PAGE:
Leaders of all three main political parties stepped up their campaigning today in a last-ditch attempt to woo voters ahead of Thursday’s UK General Election.
Conservative leader Boris Johnson visited Grimsby Fish market, in northern England, promising that Brexit would boost to British fishing, while Labour leader Jeremy Corby addressed a rally in Nelson in Lancashire, also in northern England, and talked about NHS bed shortages and under-funding.
Liberal Democrat Party candidate and Brexit spokesman Tom Brake, said his was the only party in this election that “can take seats from the Conservatives”.
While the parties continued on the campaign trail, there was gloomy news on the state of the UK economy. Figures from the Office of National Statistics (ONS) showed year-on-year growth in GDP slowed to 0.7 per cent in October, which was the lowest rate of growth since March 2012.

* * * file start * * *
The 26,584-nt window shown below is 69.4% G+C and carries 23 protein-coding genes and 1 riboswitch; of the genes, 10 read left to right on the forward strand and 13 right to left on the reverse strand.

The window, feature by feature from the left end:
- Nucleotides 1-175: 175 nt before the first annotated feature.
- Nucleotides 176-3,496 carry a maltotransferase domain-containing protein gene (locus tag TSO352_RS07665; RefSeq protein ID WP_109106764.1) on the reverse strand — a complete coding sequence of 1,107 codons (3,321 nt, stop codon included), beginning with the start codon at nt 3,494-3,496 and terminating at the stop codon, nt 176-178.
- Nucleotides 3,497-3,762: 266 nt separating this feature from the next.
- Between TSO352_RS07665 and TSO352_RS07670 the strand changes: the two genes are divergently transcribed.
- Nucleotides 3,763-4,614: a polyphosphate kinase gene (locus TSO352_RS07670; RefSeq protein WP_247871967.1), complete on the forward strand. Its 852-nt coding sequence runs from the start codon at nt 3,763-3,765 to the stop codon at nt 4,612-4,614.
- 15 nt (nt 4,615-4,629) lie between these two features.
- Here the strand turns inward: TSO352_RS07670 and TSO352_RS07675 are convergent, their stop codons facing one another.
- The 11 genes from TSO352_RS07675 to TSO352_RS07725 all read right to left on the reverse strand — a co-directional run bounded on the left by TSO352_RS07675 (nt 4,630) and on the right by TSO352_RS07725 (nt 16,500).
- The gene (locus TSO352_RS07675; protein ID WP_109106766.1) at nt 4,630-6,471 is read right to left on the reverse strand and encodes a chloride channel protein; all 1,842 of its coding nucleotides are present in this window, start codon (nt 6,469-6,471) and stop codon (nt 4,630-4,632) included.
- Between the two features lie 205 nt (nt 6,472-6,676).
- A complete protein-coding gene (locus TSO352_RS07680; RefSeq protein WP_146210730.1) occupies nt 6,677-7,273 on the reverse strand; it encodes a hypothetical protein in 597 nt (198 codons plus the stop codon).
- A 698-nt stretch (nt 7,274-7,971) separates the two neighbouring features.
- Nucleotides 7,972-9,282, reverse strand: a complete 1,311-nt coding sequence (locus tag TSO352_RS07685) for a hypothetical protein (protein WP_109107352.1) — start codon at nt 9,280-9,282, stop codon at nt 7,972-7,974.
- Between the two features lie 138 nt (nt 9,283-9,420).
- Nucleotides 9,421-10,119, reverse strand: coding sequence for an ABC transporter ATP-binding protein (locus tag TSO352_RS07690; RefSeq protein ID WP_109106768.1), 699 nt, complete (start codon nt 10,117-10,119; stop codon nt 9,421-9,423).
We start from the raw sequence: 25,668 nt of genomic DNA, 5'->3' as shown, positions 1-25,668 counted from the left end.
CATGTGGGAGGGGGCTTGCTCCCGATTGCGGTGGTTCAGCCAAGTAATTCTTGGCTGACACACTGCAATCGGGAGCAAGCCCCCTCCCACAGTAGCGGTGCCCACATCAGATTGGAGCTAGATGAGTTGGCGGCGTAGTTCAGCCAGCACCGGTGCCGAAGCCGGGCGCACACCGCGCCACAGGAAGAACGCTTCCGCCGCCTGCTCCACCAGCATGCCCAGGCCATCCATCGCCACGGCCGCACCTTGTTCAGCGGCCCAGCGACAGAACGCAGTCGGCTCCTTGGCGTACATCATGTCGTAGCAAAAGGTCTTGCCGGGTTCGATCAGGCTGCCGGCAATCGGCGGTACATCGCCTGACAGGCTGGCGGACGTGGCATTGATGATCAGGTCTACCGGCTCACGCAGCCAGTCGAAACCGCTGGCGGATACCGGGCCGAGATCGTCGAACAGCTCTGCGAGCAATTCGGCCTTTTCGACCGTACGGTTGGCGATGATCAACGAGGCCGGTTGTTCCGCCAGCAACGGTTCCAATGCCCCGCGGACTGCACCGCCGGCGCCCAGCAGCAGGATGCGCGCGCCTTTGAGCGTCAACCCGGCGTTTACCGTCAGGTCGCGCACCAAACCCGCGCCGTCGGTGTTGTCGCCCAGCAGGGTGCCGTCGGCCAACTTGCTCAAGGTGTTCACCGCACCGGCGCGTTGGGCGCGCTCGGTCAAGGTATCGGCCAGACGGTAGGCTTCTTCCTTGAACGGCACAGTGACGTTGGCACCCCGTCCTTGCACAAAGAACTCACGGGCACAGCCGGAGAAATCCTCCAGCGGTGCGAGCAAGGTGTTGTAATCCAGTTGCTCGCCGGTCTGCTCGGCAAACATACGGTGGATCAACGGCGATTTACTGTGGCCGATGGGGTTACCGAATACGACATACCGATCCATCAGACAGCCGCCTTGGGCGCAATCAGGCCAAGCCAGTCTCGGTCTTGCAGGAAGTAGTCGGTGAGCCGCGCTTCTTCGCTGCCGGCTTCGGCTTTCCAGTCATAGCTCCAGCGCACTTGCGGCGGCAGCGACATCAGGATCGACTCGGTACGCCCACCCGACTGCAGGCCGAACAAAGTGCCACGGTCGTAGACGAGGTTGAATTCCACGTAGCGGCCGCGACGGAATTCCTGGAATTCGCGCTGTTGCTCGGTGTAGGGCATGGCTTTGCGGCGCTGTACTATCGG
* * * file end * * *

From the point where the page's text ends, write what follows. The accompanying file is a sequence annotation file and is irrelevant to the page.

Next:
According to the BBC, the Conservative lead over Labour remains solid. The latest polls all put the Conservatives in the low to mid-40s and Labour in the low 30s in percentage terms across Britain as a whole.
The pound, which is affected by sentiment over Brexit and whether the Conservative party will win an outright majority, was little changed in morning trading. Sterling rose slightly against the US dollar, rising to 1.317, a rise of 0.23 per cent, while against the euro it was virtually unchanged at 1.1884 or 0.09 per cent rise.
The FTSE 100 index of leading shares slipped a little in morning trading, down 0.88 per cent to 7,169.93 and the FTSE 250 showed similar form, dropping by 0.93 per cent to 20,727.90.
Analysts said the markets had been weighed down by the ONS figures. One of the biggest fallers amongst UK shares was clothing retailer Ted Baker, whose chief executive and chairman announced they were leaving. Tullow Oil, which had a torrid time on the markets yesterday, recovered by 12 per cent today to 44.91.